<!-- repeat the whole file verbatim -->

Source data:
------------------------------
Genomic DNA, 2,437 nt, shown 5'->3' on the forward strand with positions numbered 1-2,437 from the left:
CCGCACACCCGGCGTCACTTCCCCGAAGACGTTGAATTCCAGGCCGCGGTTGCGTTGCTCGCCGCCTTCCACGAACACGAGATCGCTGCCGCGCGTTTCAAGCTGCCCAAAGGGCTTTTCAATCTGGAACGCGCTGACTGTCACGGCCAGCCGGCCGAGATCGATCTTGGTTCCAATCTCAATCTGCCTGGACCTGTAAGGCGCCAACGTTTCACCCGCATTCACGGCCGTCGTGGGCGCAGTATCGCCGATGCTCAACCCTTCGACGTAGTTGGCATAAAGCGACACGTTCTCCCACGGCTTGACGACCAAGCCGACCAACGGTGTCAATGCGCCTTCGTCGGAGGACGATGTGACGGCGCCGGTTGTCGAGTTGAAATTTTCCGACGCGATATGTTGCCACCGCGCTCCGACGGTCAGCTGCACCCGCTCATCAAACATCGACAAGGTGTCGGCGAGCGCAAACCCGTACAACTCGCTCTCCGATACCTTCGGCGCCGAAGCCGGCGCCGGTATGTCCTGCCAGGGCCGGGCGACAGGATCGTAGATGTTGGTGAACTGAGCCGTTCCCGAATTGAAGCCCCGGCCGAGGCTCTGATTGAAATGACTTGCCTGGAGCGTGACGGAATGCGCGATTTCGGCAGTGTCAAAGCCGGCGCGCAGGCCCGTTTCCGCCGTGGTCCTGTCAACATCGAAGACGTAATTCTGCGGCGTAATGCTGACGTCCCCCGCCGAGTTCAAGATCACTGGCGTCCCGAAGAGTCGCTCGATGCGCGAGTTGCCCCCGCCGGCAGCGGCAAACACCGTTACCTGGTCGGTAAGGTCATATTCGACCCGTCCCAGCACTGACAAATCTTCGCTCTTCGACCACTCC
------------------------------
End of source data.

Genomic DNA, 2,437 nt, shown 5'->3' on the forward strand with positions numbered 1-2,437 from the left:
CCGCACACCCGGCGTCACTTCCCCGAAGACGTTGAATTCCAGGCCGCGGTTGCGTTGCTCGCCGCCTTCCACGAACACGAGATCGCTGCCGCGCGTTTCAAGCTGCCCAAAGGGCTTTTCAATCTGGAACGCGCTGACTGTCACGGCCAGCCGGCCGAGATCGATCTTGGTTCCAATCTCAATCTGCCTGGACCTGTAAGGCGCCAACGTTTCACCCGCATTCACGGCCGTCGTGGGCGCAGTATCGCCGATGCTCAACCCTTCGACGTAGTTGGCATAAAGCGACACGTTCTCCCACGGCTTGACGACCAAGCCGACCAACGGTGTCAATGCGCCTTCGTCGGAGGACGATGTGACGGCGCCGGTTGTCGAGTTGAAATTTTCCGACGCGATATGTTGCCACCGCGCTCCGACGGTCAGCTGCACCCGCTCATCAAACATCGACAAGGTGTCGGCGAGCGCAAACCCGTACAACTCGCTCTCCGATACCTTCGGCGCCGAAGCCGGCGCCGGTATGTCCTGCCAGGGCCGGGCGACAGGATCGTAGATGTTGGTGAACTGAGCCGTTCCCGAATTGAAGCCCCGGCCGAGGCTCTGATTGAAATGACTTGCCTGGAGCGTGACGGAATGCGCGATTTCGGCAGTGTCAAAGCCGGCGCGCAGGCCCGTTTCCGCCGTGGTCCTGTCAACATCGAAGACGTAATTCTGCGGCGTAATGCTGACGTCCCCCGCCGAGTTCAAGATCACTGGCGTCCCGAAGAGTCGCTCGATGCGCGAGTTGCCCCCGCCGGCAGCGGCAAACACCGTTACCTGGTCGGTAAGGTCATATTCGACCCGTCCCAGCACTGACAAATCTTCGCTCTTCGACCACTCC